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ehsan2004

OpenGL simple question about shaders

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ehsan2004    178
Hi I'm currently reading the book more OpenGL game programming. I have some basic questions about the shaders which haven't been discussed in that book. We know that the equation for OpenGL matrices is: Projection matrix * View matrix * Model matrix * local vertex position = final vertex position; So when a vertex shader is applied to a vertex?For example before all these matrices are applied in a program? Another question is that what's the meaning of "fragment" in a fragment shader? Is it simply a pixel or is it a triangle for example? When it is applied to a program? ( before and after stages in a fragment processing ) Thanks

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karwosts    840
A vertex shader typically takes a vertex's local coordinates and any model/view/projection matrices and applies the matrices to the vertex, and then emits the projection space coordinates. You don't typically apply these matrices in your program, although you can concatenate the model, view, and projection matrices in the program to reduce the number of operations in the vertex shader.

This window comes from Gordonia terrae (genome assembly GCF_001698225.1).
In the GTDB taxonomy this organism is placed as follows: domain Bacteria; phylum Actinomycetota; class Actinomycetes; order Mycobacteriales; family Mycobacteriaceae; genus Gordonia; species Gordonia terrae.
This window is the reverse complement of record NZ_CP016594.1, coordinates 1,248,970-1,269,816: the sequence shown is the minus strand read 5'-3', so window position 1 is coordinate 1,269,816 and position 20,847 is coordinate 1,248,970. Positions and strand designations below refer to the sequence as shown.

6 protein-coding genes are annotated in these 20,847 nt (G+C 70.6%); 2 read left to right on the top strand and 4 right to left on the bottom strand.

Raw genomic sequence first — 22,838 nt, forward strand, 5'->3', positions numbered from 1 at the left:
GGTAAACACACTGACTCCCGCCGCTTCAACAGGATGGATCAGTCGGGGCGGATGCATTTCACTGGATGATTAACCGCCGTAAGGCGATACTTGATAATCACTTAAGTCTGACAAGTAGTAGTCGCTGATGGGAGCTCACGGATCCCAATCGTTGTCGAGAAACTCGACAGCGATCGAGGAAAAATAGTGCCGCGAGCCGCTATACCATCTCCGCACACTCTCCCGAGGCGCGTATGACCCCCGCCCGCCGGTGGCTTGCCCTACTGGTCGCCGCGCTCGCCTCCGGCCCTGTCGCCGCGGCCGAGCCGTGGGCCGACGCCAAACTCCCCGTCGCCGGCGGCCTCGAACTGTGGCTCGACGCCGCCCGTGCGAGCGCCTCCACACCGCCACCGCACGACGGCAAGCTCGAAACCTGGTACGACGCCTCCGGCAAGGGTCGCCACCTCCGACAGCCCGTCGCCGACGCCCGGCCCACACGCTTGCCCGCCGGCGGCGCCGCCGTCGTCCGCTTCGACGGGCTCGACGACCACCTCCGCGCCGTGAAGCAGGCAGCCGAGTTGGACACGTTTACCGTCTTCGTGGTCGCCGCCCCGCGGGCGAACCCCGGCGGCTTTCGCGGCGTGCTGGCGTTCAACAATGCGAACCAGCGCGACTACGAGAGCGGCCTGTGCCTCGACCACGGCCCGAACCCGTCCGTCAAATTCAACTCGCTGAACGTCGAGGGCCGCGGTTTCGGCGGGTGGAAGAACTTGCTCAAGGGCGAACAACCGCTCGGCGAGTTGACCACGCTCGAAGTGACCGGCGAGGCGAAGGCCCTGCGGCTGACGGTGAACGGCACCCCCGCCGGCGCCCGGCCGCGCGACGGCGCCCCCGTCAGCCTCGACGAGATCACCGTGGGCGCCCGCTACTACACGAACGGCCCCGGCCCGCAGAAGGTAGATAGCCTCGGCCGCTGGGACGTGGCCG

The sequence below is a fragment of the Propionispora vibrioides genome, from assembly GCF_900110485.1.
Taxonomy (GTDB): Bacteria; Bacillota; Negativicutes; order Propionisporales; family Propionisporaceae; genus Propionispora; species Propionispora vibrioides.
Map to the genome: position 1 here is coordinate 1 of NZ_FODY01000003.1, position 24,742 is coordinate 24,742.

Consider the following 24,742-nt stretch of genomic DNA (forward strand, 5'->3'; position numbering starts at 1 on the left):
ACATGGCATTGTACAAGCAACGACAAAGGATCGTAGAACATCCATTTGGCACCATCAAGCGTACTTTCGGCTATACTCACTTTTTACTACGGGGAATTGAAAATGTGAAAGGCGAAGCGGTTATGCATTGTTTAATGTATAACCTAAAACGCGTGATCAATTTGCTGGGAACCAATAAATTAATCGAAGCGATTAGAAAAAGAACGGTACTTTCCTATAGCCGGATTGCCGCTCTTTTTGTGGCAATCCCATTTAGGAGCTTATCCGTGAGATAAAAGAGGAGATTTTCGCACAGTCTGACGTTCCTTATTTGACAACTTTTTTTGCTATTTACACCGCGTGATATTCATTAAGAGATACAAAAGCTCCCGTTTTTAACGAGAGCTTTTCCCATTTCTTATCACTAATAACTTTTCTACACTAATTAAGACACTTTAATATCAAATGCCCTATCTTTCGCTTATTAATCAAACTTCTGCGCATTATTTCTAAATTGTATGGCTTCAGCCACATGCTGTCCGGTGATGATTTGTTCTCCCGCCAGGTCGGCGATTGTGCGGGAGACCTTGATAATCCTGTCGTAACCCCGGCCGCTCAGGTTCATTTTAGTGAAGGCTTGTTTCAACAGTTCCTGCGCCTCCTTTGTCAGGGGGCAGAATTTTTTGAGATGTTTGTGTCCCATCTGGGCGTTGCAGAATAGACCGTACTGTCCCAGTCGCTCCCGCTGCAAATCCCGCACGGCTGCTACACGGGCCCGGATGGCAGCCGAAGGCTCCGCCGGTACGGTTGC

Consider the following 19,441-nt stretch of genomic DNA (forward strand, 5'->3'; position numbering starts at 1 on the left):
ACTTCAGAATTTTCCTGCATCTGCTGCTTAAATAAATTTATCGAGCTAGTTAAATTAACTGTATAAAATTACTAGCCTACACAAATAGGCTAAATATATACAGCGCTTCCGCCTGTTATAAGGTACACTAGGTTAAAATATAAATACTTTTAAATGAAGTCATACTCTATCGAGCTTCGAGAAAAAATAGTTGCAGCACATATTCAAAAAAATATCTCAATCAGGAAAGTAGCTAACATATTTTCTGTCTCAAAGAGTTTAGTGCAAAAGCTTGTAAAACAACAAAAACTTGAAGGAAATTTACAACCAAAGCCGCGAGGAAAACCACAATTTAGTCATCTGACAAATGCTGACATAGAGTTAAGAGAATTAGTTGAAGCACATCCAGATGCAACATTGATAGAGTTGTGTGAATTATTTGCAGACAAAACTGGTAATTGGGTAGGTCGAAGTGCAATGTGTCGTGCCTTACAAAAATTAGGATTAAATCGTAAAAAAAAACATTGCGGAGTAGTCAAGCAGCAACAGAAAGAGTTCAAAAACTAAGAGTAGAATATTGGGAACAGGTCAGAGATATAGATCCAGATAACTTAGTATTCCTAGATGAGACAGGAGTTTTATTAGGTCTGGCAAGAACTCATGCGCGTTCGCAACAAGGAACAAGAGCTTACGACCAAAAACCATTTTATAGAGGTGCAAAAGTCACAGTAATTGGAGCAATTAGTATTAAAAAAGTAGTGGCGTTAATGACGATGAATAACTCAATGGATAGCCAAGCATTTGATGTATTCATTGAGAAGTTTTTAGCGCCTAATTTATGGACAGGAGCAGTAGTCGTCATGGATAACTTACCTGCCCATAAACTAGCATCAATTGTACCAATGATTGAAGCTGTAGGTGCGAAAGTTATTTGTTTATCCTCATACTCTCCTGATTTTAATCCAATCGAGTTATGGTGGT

A fragment is a pixel (or texel). Once all of the vertices of a primitive are transformed through the vertex shader, the primitive is rasterized, and each pixel is sent to fragment shader for coloring. The fragment shader emits a color for the pixel, which is then written into the framebuffer or whatever target you are rendering to.

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ehsan2004    178
I have still problem with fragment shader :(
The subject is complex and I need to know what stages are involved in the rasterization process .
Assuming that we have 2 triangles and one of them is in front of the other, What stages are involved in the raster level?For example, does it convert the first triangle to 40 pixels and the second one to 60 pixels ?(values are just optional for my example) We know that z buffer is done after fragment shader, so I guess these triangles are still available after raster level?Does fragment shader process all the primitives at once and send them to the fragment shader or does it converts each primitive( for example that triangle) to pixels and sends it to the fragment shader, then processes the next one and sends it to the fragment shader, etc ?
Assuming that a triangle consists of 40 pixels after raster level, does it mean that the fragment shader processes all these 40 pixels?

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karwosts    840
Quote:

We know that z buffer is done after fragment shader, so I guess these triangles are still available after raster level?

After rasterization the original primitives are gone. The z-buffer has a value for each pixel and is compared per-pixel, not per triangle.

Quote:

Does fragment (do you mean vertex?) shader process all the primitives at once and send them to the fragment shader or does it converts each primitive( for example that triangle) to pixels and sends it to the fragment shader, then processes the next one and sends it to the fragment shader, etc ?